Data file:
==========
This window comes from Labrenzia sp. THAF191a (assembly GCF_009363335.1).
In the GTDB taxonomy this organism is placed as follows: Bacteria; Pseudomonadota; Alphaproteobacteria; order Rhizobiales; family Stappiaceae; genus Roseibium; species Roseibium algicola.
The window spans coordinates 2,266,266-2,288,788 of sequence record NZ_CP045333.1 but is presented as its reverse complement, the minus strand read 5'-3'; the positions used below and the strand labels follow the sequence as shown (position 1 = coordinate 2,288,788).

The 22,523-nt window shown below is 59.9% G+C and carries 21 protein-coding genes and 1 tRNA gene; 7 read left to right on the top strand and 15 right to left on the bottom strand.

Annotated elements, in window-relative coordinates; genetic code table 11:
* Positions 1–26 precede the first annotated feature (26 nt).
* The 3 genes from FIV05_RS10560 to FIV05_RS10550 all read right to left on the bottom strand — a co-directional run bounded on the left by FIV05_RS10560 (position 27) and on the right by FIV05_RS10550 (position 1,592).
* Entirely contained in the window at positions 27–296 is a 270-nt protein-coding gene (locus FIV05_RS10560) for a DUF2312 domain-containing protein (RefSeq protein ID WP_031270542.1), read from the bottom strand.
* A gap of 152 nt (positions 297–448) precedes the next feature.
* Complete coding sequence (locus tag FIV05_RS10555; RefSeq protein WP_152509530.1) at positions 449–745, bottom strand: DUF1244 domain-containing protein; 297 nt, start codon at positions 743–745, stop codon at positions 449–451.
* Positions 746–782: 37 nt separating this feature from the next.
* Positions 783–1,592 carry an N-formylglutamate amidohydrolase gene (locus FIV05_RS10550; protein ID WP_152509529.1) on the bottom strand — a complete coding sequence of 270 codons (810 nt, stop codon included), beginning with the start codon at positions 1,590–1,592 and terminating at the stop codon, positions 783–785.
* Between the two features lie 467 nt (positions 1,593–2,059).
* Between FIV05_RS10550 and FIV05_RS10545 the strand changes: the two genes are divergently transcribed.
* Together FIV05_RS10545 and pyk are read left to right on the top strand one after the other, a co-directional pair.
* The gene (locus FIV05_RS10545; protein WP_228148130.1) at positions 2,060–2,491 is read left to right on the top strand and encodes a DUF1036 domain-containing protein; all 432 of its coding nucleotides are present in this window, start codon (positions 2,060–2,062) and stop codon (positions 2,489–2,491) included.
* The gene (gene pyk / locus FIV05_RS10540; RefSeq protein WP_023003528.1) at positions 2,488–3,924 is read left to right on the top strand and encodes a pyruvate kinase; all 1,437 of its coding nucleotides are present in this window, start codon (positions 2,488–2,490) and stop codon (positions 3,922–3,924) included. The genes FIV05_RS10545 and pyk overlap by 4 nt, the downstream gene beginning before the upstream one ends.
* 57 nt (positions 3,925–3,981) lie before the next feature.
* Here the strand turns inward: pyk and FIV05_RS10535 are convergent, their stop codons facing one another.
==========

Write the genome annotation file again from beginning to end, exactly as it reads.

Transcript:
This window comes from Labrenzia sp. THAF191a (assembly GCF_009363335.1).
In the GTDB taxonomy this organism is placed as follows: Bacteria; Pseudomonadota; Alphaproteobacteria; order Rhizobiales; family Stappiaceae; genus Roseibium; species Roseibium algicola.
The window spans coordinates 2,266,266-2,288,788 of sequence record NZ_CP045333.1 but is presented as its reverse complement, the minus strand read 5'-3'; the positions used below and the strand labels follow the sequence as shown (position 1 = coordinate 2,288,788).

The 22,523-nt window shown below is 59.9% G+C and carries 21 protein-coding genes and 1 tRNA gene; 7 read left to right on the top strand and 15 right to left on the bottom strand.

Annotated elements, in window-relative coordinates; genetic code table 11:
* Positions 1–26 precede the first annotated feature (26 nt).
* The 3 genes from FIV05_RS10560 to FIV05_RS10550 all read right to left on the bottom strand — a co-directional run bounded on the left by FIV05_RS10560 (position 27) and on the right by FIV05_RS10550 (position 1,592).
* Entirely contained in the window at positions 27–296 is a 270-nt protein-coding gene (locus FIV05_RS10560) for a DUF2312 domain-containing protein (RefSeq protein ID WP_031270542.1), read from the bottom strand.
* A gap of 152 nt (positions 297–448) precedes the next feature.
* Complete coding sequence (locus tag FIV05_RS10555; RefSeq protein WP_152509530.1) at positions 449–745, bottom strand: DUF1244 domain-containing protein; 297 nt, start codon at positions 743–745, stop codon at positions 449–451.
* Positions 746–782: 37 nt separating this feature from the next.
* Positions 783–1,592 carry an N-formylglutamate amidohydrolase gene (locus FIV05_RS10550; protein ID WP_152509529.1) on the bottom strand — a complete coding sequence of 270 codons (810 nt, stop codon included), beginning with the start codon at positions 1,590–1,592 and terminating at the stop codon, positions 783–785.
* Between the two features lie 467 nt (positions 1,593–2,059).
* Between FIV05_RS10550 and FIV05_RS10545 the strand changes: the two genes are divergently transcribed.
* Together FIV05_RS10545 and pyk are read left to right on the top strand one after the other, a co-directional pair.
* The gene (locus FIV05_RS10545; protein WP_228148130.1) at positions 2,060–2,491 is read left to right on the top strand and encodes a DUF1036 domain-containing protein; all 432 of its coding nucleotides are present in this window, start codon (positions 2,060–2,062) and stop codon (positions 2,489–2,491) included.
* The gene (gene pyk / locus FIV05_RS10540; RefSeq protein WP_023003528.1) at positions 2,488–3,924 is read left to right on the top strand and encodes a pyruvate kinase; all 1,437 of its coding nucleotides are present in this window, start codon (positions 2,488–2,490) and stop codon (positions 3,922–3,924) included. The genes FIV05_RS10545 and pyk overlap by 4 nt, the downstream gene beginning before the upstream one ends.
* 57 nt (positions 3,925–3,981) lie before the next feature.
* Here the strand turns inward: pyk and FIV05_RS10535 are convergent, their stop codons facing one another.